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Today's successful splashdown was tremendously boring compared to what we are used to from SpaceX launches. The mission statistics, the timeline, inner cockpit, etc was not shown during the telecast. Just a camera was still capturing the room with few people working on the computers? Why did they avoid displaying everything from the returning mission? The only action was a narrator just briefing at regular intervals. All this was hyped but ended up in a boring video compared to what we are used to from SpaceX launches. Any explanation?

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    $\begingroup$ Please don't get combative or insulting; there are likely some real reasons why there is less detailed coverage on the landing than on the launch. I have some guesses to why, but they mostly relate to 1. communications blackout during reentry, 2. limited communications equipment on the capsule as opposed to the trunk, 3. NASA hesitance to show live video inside the capsule where there is a good chance that a failure would allow viewers to see the astronauts' final moments. In general, Earth gets much less info on landing than on launch. $\endgroup$ Aug 2, 2020 at 23:05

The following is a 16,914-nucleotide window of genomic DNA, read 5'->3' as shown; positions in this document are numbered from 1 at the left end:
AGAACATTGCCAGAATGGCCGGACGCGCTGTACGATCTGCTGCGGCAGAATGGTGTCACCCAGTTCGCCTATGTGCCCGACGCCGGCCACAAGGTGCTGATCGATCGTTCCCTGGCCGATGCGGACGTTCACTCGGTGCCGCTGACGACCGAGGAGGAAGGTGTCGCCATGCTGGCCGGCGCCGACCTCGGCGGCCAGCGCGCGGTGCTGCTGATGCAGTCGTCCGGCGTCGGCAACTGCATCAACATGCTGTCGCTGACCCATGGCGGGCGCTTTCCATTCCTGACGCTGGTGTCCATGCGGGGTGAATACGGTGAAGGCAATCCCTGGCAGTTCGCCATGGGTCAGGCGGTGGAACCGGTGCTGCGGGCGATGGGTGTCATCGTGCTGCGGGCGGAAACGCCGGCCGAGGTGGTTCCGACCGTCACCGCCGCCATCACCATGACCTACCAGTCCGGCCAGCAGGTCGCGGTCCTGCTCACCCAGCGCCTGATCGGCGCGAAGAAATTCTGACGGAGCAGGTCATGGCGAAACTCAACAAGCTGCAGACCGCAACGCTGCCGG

• $\begingroup$ I edited your question into something that is more likely to receive answers. $\endgroup$ Aug 2, 2020 at 23:14
  • $\begingroup$ @CourageousPotato That makes sense, but why would #3 be more likely than during launch? Nobody has ever died in reentry in a capsule except by depressurization without space suits. $\endgroup$
    – ikrase
    Aug 2, 2020 at 23:36
  • $\begingroup$ @ikrase Launch failures generally result in more explosions, which are more effective at cutting out a video feed than, for example, a parachute failure or water flooding into the capsule. $\endgroup$ Aug 2, 2020 at 23:39

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